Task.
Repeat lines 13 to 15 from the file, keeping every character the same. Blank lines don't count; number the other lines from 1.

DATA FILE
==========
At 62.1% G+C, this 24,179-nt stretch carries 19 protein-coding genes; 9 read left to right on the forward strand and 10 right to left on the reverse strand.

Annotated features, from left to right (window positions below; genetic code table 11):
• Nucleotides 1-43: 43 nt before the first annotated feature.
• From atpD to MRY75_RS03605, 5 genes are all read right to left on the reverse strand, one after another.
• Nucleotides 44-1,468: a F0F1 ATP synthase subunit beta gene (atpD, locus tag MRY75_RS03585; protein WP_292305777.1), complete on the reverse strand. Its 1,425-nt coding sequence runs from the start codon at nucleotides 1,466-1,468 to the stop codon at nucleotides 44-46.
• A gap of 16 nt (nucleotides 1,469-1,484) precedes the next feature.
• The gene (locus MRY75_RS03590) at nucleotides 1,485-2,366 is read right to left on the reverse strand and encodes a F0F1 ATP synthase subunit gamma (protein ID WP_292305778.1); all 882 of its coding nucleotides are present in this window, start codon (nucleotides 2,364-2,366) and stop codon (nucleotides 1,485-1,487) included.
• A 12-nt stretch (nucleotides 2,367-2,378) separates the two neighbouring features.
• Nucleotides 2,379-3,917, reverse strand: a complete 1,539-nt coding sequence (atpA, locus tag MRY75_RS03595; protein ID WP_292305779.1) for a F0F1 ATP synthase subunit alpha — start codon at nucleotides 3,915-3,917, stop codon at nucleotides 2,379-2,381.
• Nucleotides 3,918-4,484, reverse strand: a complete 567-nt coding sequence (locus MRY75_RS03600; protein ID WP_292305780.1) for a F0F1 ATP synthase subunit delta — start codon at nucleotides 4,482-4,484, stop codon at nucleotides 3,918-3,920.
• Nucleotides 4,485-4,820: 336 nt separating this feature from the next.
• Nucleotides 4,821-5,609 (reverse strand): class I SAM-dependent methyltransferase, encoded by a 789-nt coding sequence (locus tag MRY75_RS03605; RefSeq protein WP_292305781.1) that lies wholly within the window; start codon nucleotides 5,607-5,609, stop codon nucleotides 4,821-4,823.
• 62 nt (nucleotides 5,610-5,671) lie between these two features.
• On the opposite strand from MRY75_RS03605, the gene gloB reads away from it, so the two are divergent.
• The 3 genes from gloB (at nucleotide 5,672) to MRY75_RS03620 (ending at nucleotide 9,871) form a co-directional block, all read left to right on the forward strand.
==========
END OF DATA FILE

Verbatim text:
• 62 nt (nucleotides 5,610-5,671) lie between these two features.
• On the opposite strand from MRY75_RS03605, the gene gloB reads away from it, so the two are divergent.
• The 3 genes from gloB (at nucleotide 5,672) to MRY75_RS03620 (ending at nucleotide 9,871) form a co-directional block, all read left to right on the forward strand.